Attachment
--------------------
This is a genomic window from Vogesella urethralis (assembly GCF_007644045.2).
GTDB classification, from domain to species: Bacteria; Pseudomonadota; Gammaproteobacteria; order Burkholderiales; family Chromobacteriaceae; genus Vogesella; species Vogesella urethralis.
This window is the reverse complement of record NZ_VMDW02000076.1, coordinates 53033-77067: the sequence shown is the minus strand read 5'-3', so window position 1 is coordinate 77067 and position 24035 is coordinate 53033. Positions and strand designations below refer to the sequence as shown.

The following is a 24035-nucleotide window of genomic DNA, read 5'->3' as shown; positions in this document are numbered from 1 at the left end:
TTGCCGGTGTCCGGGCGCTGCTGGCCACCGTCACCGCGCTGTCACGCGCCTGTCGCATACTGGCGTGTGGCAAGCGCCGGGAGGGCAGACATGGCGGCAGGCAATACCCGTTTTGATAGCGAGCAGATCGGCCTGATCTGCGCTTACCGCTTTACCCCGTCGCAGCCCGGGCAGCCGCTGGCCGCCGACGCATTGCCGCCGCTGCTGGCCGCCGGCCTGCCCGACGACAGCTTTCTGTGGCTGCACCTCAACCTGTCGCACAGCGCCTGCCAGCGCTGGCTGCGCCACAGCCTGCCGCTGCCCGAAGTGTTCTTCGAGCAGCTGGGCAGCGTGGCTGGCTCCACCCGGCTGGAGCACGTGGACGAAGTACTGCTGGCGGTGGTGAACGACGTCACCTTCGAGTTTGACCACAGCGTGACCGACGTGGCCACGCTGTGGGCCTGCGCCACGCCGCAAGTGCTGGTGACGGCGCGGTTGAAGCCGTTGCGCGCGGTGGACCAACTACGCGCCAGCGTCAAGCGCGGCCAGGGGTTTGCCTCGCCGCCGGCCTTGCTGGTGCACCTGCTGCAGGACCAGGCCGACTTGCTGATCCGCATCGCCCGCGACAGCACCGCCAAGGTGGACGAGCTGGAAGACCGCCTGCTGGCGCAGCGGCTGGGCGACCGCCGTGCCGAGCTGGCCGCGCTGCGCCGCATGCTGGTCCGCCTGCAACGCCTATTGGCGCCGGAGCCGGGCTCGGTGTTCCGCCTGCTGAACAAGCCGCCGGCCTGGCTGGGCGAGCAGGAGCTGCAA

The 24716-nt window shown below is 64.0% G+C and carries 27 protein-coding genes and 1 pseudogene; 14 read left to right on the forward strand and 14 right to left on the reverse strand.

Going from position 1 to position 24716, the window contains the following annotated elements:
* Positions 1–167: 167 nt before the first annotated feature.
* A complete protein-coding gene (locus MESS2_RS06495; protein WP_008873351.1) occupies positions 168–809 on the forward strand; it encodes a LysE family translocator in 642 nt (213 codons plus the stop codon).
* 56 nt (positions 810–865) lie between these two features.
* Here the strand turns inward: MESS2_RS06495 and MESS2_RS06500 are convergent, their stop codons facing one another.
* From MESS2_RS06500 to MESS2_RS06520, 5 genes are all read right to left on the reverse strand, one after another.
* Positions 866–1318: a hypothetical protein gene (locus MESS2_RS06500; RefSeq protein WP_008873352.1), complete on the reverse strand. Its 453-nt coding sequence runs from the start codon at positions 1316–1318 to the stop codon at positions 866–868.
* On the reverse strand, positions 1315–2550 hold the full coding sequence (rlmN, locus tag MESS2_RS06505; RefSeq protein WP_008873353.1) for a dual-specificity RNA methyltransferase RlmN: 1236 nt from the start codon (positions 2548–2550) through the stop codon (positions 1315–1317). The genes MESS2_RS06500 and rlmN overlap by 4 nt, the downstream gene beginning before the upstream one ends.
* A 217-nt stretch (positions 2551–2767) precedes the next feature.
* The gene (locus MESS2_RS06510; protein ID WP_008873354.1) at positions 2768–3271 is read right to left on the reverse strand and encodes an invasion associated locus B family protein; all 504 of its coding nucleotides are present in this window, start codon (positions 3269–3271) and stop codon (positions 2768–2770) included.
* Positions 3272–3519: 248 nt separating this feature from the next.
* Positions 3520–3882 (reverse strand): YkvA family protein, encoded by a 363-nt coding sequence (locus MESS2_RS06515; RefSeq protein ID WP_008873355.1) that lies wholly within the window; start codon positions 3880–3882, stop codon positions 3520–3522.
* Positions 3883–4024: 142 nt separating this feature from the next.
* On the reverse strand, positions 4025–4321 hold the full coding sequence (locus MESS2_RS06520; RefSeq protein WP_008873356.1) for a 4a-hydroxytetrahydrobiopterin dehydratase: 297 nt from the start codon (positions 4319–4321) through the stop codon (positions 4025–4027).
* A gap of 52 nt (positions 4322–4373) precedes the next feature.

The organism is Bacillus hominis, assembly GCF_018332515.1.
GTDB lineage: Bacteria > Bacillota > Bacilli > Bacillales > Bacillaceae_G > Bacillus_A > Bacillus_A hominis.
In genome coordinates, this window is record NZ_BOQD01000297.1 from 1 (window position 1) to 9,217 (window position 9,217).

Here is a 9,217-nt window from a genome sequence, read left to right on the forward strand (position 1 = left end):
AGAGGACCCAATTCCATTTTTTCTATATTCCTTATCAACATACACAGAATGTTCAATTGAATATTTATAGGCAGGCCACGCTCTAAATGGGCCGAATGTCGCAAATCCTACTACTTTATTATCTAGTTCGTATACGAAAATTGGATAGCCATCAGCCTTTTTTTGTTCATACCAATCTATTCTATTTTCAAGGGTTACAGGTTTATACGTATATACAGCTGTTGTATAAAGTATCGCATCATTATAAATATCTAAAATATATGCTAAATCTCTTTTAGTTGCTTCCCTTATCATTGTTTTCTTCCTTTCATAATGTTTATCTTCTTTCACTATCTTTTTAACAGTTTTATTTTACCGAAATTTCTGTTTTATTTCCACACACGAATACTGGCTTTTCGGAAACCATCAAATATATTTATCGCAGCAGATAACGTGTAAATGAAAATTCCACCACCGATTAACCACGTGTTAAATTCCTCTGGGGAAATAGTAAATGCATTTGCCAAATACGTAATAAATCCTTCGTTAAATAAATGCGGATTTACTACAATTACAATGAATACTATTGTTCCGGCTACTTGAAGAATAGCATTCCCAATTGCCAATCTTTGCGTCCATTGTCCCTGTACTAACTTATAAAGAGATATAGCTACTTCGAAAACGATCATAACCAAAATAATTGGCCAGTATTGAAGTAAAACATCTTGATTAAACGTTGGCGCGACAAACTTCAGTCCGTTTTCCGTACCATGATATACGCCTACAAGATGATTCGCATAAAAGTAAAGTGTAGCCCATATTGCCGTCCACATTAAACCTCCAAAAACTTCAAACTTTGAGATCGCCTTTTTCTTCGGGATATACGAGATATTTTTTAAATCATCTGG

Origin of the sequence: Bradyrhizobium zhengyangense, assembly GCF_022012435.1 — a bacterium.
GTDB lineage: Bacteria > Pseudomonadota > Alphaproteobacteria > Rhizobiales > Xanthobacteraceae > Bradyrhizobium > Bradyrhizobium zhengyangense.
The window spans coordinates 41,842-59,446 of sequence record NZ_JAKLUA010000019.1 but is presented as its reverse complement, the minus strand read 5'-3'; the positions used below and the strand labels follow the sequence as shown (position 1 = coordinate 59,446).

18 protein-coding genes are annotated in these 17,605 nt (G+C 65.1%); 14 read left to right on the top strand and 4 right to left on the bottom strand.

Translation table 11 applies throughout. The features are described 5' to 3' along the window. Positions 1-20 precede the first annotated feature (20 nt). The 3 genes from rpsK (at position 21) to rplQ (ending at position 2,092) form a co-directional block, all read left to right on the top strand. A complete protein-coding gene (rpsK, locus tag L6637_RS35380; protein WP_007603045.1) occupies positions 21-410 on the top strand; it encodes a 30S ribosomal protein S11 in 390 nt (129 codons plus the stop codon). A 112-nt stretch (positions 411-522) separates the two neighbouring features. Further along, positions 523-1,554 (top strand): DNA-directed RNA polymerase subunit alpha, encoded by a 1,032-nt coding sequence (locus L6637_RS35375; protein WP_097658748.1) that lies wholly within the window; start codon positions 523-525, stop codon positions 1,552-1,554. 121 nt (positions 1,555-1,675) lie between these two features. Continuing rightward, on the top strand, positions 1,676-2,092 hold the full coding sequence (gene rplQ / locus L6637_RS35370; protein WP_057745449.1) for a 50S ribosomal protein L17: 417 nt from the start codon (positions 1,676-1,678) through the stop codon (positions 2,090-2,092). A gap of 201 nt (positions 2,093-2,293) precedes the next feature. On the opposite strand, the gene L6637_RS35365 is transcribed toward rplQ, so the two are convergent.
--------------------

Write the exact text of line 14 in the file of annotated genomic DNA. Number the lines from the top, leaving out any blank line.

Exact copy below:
* On the reverse strand, positions 1315–2550 hold the full coding sequence (rlmN, locus tag MESS2_RS06505; RefSeq protein WP_008873353.1) for a dual-specificity RNA methyltransferase RlmN: 1236 nt from the start codon (positions 2548–2550) through the stop codon (positions 1315–1317). The genes MESS2_RS06500 and rlmN overlap by 4 nt, the downstream gene beginning before the upstream one ends.